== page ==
Not this time.
As I'm driving north on the NJ Turnpike, an enormous wave of anxiety hits. It feels like I'm hurling myself into outer space.
I knew this would happen, so I planned ahead. One of my first lessons as a new amputee was how to break down large goals into smaller ones. (Thank you, PTs!)
|If you're in Danbury,|
check out Rumors Café.
(1) To Danbury, Connecticut -- about 2 1/2 hours
(2) To Brattleboro, Vermont -- about 3 more hours
(3) And finally to Barre, Vermont -- just 2 more hours!
I searched online to find comfortable places to take a break in each town.
That's it, I tell myself. Just 3 short drives. You can do that.
I put on an audiobook. It absorbs my thoughts. I hit all 3 destinations on schedule.
The plan works. I'm in Vermont!
It's great to see my faraway family: brother Steve, sister Sam, and brother-in-law Gregg. Niece Riley and nephew Brennan are ecstatic. They chatter over each other. They want to tell me everything! They pretend to tickle my "robot leg." (I laugh once in a while just to throw them off.) And they love selfies!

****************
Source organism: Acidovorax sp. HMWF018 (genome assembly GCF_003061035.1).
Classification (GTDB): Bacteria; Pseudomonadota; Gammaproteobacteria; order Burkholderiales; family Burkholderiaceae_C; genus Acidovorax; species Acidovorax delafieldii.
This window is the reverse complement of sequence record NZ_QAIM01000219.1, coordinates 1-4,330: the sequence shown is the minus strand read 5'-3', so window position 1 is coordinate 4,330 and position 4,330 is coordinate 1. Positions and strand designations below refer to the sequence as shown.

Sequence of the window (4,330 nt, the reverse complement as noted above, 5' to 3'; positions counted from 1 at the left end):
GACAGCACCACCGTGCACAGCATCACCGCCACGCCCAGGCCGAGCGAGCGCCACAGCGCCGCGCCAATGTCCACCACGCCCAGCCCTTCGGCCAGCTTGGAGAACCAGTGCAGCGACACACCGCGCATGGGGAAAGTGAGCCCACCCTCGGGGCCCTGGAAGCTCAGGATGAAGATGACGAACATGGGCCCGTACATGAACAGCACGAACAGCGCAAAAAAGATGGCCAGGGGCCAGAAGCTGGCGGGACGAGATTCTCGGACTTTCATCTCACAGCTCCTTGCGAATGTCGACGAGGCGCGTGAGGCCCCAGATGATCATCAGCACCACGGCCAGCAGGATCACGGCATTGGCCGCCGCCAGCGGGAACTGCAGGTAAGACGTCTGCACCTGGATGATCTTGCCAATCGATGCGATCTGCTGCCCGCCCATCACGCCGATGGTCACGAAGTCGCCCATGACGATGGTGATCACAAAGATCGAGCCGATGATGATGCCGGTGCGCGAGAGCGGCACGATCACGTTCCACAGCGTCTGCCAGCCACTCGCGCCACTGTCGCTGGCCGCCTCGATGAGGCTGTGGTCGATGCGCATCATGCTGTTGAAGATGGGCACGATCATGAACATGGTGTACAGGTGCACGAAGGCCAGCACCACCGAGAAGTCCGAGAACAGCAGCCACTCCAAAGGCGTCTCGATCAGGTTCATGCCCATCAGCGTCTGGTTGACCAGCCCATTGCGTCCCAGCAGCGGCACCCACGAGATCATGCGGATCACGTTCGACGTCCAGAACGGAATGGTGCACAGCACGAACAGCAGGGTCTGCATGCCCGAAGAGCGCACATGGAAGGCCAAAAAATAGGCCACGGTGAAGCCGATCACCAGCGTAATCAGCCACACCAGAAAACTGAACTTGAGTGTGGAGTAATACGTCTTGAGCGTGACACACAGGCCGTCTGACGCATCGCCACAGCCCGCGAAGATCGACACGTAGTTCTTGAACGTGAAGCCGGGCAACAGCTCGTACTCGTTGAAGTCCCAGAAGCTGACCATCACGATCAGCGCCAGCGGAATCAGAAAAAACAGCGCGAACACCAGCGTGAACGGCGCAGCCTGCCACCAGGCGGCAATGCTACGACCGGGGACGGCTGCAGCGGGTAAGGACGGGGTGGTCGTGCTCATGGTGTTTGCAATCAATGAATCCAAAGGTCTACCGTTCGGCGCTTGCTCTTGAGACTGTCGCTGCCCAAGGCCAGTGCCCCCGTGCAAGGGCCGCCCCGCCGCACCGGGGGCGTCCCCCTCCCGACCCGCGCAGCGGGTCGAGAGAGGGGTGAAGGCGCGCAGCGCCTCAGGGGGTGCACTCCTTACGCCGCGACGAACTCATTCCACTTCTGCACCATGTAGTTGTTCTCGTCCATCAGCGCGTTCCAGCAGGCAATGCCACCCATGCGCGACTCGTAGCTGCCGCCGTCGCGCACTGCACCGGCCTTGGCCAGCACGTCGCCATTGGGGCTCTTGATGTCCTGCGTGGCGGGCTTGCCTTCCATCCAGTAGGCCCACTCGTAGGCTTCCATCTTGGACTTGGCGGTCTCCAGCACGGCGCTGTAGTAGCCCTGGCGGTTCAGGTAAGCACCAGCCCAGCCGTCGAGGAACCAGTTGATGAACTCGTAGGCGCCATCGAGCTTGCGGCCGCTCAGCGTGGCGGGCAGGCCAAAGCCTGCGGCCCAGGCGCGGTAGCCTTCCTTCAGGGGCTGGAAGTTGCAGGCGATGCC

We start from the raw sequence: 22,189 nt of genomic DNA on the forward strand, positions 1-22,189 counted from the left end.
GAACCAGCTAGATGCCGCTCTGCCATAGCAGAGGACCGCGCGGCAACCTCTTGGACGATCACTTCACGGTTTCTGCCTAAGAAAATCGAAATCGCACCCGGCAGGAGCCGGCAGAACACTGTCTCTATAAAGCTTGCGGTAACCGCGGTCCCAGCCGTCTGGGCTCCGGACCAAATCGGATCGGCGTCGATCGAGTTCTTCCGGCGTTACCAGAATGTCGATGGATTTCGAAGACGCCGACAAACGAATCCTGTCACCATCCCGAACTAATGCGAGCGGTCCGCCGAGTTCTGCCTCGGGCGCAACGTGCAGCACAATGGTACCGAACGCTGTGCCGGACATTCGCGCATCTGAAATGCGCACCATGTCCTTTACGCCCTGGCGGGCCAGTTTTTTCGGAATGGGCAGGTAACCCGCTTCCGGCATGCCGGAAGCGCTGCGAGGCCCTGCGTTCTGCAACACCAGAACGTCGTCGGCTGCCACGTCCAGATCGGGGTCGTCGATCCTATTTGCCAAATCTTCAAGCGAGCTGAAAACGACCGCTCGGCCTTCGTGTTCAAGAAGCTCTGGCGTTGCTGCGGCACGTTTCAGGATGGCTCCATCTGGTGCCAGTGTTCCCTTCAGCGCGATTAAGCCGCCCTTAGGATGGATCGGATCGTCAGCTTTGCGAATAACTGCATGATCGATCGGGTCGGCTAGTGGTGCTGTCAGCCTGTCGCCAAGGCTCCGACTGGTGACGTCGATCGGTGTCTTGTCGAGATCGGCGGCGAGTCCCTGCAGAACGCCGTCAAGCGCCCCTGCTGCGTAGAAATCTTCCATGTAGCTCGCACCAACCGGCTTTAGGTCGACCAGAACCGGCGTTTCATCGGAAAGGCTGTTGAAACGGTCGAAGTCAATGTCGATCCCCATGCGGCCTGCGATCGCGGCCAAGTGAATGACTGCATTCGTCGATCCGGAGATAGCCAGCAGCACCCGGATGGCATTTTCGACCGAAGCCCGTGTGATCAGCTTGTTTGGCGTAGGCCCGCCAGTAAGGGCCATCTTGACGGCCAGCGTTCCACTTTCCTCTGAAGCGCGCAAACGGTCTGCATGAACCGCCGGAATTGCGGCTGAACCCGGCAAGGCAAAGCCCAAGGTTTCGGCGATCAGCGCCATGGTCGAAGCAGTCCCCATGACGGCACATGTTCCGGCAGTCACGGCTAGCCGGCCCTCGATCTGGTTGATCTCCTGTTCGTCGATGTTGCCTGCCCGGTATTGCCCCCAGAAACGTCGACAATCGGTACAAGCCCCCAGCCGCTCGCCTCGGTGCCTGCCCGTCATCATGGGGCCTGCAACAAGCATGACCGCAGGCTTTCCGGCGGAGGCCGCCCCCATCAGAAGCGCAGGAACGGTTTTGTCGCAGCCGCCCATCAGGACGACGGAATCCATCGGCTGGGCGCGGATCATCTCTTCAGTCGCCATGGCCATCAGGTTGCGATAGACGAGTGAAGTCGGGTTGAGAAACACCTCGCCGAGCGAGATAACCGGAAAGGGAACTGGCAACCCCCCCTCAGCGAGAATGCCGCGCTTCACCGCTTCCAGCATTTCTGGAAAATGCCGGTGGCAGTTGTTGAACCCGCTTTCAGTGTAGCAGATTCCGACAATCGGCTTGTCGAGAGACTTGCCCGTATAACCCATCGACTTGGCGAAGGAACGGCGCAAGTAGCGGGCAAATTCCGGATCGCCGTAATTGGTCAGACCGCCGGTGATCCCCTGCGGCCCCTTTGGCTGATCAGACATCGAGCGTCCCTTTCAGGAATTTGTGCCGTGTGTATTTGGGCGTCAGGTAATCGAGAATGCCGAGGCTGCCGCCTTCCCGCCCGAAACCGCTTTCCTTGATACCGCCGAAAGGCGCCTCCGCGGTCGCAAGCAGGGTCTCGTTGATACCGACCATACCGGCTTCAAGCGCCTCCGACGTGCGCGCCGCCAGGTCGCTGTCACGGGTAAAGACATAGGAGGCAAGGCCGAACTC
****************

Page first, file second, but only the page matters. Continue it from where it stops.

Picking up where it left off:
|This one pretty much says it all!|
The fireworks have come and gone, but that's ok. Sam and I run out for last-minute groceries, and Gregg grills up a feast.
When we get ready to go in the pool, four-year-old Brennan offers up my swim leg, as if I might forget it.
|Cutest assistant ever!|
The next day Sam has several doctor's appointments so it's my turn to take care of the kids. Yes, babysitting. This is BIG.
Never mind that I've been watching kids since I was 12, and have been teaching more than 20 years. What if I can't keep up with these two? What if I sweat out of my socket? What if someone gets hurt? What if I have to carry somebody?
If independence had a membership fee, it would be paid for in What-Ifs.
Gregg leaves 4 bottles of bubbles for us.
The pool and "swim leg" are ready too.
There's something you should know about Riley and Brennan. They don't slow down!
|We do it all!|